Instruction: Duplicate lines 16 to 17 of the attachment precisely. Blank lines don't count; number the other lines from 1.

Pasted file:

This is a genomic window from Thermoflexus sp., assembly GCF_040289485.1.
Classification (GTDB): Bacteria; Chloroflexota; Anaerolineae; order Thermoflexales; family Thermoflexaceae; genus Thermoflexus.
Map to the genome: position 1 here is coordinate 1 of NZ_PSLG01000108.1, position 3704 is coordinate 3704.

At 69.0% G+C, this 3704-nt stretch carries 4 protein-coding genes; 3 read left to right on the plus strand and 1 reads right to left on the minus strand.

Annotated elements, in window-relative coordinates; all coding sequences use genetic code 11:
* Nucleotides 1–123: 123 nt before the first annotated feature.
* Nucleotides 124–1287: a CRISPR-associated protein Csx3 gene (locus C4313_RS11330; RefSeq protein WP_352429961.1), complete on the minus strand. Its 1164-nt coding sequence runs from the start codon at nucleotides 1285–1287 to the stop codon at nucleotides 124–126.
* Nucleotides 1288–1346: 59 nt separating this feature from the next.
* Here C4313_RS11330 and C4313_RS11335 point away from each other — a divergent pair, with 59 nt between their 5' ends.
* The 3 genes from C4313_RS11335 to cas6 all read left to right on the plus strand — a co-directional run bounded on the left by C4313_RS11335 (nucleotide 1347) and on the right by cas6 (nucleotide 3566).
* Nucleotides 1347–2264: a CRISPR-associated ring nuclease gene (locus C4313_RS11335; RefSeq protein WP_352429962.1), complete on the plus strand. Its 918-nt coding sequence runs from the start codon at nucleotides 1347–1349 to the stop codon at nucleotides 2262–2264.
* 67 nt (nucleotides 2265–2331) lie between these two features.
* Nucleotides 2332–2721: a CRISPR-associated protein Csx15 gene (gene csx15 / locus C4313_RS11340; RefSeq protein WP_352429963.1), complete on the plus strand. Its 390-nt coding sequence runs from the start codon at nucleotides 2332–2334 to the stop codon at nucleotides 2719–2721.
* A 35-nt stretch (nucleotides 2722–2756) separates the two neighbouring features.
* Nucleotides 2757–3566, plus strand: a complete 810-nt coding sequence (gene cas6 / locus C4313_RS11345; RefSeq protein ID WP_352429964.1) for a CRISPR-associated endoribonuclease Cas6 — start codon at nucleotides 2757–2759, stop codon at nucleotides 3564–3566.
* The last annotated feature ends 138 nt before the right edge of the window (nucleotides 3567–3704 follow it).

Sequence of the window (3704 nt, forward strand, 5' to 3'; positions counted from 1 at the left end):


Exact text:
* The last annotated feature ends 138 nt before the right edge of the window (nucleotides 3567–3704 follow it).

Sequence of the window (3704 nt, forward strand, 5' to 3'; positions counted from 1 at the left end):